The best moment of Seth MacFarlane's Oscars hosting gig may have come late in the night when, in announcing Meryl Streep, he said "our next presenter needs no introduction" ... and then just walked away.
If only he'd kept his mouth shut more frequently.
But then William Shatner was beamed in for a Family Guy-esque experiment in the meta. Captain Kirk had come from the future to reveal that the headlines the next day would proclaim MacFarlane the worst Oscar host ever, unless he changed his routine. Cut to a clip—from the future, see—of MacFarlane performing "We Saw Your Boobs," during which he essentially read off a Mr. Skin database of shirtless-actress appearances over time. The bit could have been a hilarious acknowledgement of MacFarlane's past idiocies—if it had been, like, five seconds long. But no: We got a full minute-plus of breast chronicling, followed by MacFarlane's definition-of-homophobic insistence to Shatner that he wasn't a member of the gay men's chorus he'd just sang with.
From there, the jokes just got more and more... well, what's the word? Calling them offensive gives them too much power, which isn't to say that black people shouldn't have felt uncomfortable about MacFarlane pretending to mix up Denzel Washington and Eddie Murphy, or that half the population needn't have squirmed when MacFarlane called Zero Dark Thirty's plotline an example of "a woman's innate ability to never let anything go." What the jokes were, really, was stupid, boring, and empty: humor that relied less on its own patently sexist, racist, homophobic, etc. content than on admiration for or disgust with the host's willingness to deliver it. So much of comedy is about the shock of recognition, of seeing some previously unacknowledged truth suddenly acknowledged, but the only recognition MacFarlane offered was that some people say dumb things about other peoples' gender/racial/sexual identities. Which, of course, should not be shocking at all.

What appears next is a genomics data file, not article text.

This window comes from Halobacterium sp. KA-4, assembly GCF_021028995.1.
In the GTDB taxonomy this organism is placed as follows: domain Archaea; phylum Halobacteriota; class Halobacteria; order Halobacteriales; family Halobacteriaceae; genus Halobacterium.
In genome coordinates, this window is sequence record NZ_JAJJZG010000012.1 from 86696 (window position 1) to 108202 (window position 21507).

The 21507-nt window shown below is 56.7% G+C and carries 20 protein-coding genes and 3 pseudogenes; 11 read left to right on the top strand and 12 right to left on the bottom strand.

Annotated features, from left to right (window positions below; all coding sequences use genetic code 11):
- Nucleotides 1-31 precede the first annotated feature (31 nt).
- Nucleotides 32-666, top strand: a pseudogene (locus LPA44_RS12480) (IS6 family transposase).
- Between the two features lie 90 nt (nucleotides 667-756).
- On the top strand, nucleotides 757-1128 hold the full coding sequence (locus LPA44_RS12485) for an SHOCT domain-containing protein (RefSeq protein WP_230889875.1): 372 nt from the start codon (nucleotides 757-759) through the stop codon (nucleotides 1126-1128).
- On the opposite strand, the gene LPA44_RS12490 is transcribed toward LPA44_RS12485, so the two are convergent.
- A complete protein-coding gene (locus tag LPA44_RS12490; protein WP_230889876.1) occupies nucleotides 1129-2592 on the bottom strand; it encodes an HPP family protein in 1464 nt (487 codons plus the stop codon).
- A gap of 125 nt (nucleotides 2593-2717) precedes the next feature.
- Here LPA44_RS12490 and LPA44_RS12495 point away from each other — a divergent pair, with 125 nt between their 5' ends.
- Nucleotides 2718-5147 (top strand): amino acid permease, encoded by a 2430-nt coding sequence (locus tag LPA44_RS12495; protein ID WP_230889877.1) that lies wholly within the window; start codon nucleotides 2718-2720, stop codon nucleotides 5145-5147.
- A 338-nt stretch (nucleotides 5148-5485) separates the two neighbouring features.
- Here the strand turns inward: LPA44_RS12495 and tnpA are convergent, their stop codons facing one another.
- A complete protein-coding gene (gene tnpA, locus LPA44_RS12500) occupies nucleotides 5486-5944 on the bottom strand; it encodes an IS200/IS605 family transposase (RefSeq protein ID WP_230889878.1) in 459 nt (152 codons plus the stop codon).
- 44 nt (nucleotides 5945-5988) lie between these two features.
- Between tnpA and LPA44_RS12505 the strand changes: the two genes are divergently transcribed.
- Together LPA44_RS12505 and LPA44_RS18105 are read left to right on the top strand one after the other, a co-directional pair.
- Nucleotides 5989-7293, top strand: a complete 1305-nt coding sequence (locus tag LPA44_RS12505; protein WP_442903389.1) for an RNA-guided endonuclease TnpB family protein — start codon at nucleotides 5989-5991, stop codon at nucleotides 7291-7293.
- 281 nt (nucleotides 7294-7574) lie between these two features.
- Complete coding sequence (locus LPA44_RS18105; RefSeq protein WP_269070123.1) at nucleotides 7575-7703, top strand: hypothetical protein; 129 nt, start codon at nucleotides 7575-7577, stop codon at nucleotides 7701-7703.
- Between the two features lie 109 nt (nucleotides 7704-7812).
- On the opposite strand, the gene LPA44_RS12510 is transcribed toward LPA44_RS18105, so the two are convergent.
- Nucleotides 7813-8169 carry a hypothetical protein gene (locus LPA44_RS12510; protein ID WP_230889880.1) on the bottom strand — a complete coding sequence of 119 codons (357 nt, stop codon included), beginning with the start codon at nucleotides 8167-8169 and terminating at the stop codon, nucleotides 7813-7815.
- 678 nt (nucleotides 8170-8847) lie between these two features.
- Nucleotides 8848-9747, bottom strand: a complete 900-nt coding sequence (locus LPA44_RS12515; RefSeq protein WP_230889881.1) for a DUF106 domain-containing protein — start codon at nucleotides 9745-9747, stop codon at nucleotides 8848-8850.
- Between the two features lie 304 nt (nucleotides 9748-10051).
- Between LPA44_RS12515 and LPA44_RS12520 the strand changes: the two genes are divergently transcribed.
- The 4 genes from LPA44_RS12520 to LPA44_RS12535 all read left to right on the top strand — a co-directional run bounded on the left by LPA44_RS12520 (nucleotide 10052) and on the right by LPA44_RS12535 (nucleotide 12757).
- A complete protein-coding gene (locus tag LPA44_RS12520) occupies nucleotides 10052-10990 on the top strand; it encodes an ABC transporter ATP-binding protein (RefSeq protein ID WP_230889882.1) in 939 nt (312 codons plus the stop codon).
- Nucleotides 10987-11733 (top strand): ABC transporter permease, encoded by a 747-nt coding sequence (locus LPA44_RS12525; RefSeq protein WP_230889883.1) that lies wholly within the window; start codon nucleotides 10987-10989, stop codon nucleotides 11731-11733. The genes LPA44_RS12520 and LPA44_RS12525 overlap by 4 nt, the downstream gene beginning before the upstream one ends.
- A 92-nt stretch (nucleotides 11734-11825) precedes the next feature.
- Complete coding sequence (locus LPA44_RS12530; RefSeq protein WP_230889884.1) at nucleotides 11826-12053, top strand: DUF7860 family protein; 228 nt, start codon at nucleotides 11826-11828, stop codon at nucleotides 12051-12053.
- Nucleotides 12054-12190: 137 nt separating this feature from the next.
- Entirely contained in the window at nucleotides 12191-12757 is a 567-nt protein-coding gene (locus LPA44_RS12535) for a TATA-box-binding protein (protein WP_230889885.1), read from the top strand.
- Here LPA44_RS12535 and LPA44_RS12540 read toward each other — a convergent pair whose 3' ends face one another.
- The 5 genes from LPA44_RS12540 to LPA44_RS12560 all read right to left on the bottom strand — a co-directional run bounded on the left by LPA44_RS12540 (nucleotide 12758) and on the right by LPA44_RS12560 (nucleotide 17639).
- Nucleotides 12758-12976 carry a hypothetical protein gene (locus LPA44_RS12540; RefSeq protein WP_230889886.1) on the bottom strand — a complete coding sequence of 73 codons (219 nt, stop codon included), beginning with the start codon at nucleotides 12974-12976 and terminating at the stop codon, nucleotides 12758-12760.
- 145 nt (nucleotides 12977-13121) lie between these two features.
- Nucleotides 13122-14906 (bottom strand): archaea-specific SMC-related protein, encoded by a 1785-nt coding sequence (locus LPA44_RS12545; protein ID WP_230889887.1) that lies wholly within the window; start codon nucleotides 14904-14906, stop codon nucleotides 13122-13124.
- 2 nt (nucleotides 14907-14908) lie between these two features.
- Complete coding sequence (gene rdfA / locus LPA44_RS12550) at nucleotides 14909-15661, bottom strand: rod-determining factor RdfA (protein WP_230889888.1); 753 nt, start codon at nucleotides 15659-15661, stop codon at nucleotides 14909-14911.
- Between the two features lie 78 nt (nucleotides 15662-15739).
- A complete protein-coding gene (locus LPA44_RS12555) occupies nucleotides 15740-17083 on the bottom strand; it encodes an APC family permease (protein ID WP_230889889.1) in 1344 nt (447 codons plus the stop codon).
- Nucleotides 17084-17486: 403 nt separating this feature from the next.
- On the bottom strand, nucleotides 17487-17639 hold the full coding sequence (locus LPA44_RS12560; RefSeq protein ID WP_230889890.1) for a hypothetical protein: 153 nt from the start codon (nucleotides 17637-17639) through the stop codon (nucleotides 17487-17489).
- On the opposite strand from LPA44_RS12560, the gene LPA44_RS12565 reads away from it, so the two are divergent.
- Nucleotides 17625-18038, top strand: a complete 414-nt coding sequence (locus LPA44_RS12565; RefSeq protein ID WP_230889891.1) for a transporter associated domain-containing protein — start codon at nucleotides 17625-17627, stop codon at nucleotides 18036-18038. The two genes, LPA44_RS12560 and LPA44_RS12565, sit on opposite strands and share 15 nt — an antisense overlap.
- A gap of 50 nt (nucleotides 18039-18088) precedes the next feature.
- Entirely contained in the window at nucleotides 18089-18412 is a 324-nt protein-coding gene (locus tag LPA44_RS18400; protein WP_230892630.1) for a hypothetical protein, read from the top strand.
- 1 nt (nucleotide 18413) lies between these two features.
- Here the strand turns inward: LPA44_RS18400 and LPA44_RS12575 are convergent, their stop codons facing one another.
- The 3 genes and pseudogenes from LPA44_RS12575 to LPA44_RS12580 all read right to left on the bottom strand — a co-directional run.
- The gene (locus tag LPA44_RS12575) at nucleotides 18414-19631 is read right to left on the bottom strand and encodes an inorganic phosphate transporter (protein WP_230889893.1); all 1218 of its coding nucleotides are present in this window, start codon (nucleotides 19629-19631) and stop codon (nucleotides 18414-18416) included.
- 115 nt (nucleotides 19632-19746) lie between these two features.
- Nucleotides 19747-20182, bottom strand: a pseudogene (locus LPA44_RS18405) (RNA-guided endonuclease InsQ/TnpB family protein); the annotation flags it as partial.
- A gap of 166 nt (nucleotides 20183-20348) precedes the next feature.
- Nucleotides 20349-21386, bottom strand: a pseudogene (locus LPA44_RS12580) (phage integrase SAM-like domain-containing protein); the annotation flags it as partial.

It shouldn't be hard to come up with a sensible position on this. Everything, including punchlines about the Jews cutting non-Jews out of Hollywood, snickers about women faking the flu to lose weight, and cracks that there's no need to try to understand what Salma Hayek's saying because she's so hot, is "OK." It's a free country, etc. But that doesn't mean those jokes aren't hurtful, obvious, or dumb. It doesn't mean they don't make the world a worse place. Humor, after all, can be an incredible weapon for social progress, but it can also be regressive: The more we pass off old stereotypes, rooted in hate, as normal—as MacFarlane did again and again last night—the longer those stereotypes, and their ability to harm people, will be in place. If only Captain Kirk had told us whether we'll have moved past this nonsense by the 23rd century.
Did you watch? What did you think? Should the church speak up?